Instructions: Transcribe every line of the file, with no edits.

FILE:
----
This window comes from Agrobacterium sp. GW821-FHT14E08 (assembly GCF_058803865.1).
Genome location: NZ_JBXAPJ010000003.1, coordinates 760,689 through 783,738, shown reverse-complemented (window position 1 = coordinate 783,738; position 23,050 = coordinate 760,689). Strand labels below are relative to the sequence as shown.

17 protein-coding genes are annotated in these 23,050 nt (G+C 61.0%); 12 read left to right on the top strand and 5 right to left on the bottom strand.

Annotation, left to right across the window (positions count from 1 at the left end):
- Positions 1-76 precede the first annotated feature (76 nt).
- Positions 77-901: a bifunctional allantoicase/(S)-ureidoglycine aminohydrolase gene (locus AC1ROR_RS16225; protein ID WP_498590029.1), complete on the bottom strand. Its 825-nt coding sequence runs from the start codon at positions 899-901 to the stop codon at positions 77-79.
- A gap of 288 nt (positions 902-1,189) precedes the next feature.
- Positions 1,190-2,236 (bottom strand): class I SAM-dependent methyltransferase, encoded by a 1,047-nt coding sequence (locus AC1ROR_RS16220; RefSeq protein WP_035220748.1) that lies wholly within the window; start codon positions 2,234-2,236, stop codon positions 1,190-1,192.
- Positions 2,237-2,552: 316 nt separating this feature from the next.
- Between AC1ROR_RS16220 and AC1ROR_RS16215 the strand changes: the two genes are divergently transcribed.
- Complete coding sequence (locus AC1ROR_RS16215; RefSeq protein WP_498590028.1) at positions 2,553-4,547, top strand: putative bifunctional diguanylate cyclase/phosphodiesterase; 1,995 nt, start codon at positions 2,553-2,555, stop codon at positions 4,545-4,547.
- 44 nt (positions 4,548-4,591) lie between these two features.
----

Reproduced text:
This window comes from Agrobacterium sp. GW821-FHT14E08 (assembly GCF_058803865.1).
Genome location: NZ_JBXAPJ010000003.1, coordinates 760,689 through 783,738, shown reverse-complemented (window position 1 = coordinate 783,738; position 23,050 = coordinate 760,689). Strand labels below are relative to the sequence as shown.

17 protein-coding genes are annotated in these 23,050 nt (G+C 61.0%); 12 read left to right on the top strand and 5 right to left on the bottom strand.

Annotation, left to right across the window (positions count from 1 at the left end):
- Positions 1-76 precede the first annotated feature (76 nt).
- Positions 77-901: a bifunctional allantoicase/(S)-ureidoglycine aminohydrolase gene (locus AC1ROR_RS16225; protein ID WP_498590029.1), complete on the bottom strand. Its 825-nt coding sequence runs from the start codon at positions 899-901 to the stop codon at positions 77-79.
- A gap of 288 nt (positions 902-1,189) precedes the next feature.
- Positions 1,190-2,236 (bottom strand): class I SAM-dependent methyltransferase, encoded by a 1,047-nt coding sequence (locus AC1ROR_RS16220; RefSeq protein WP_035220748.1) that lies wholly within the window; start codon positions 2,234-2,236, stop codon positions 1,190-1,192.
- Positions 2,237-2,552: 316 nt separating this feature from the next.
- Between AC1ROR_RS16220 and AC1ROR_RS16215 the strand changes: the two genes are divergently transcribed.
- Complete coding sequence (locus AC1ROR_RS16215; RefSeq protein WP_498590028.1) at positions 2,553-4,547, top strand: putative bifunctional diguanylate cyclase/phosphodiesterase; 1,995 nt, start codon at positions 2,553-2,555, stop codon at positions 4,545-4,547.
- 44 nt (positions 4,548-4,591) lie between these two features.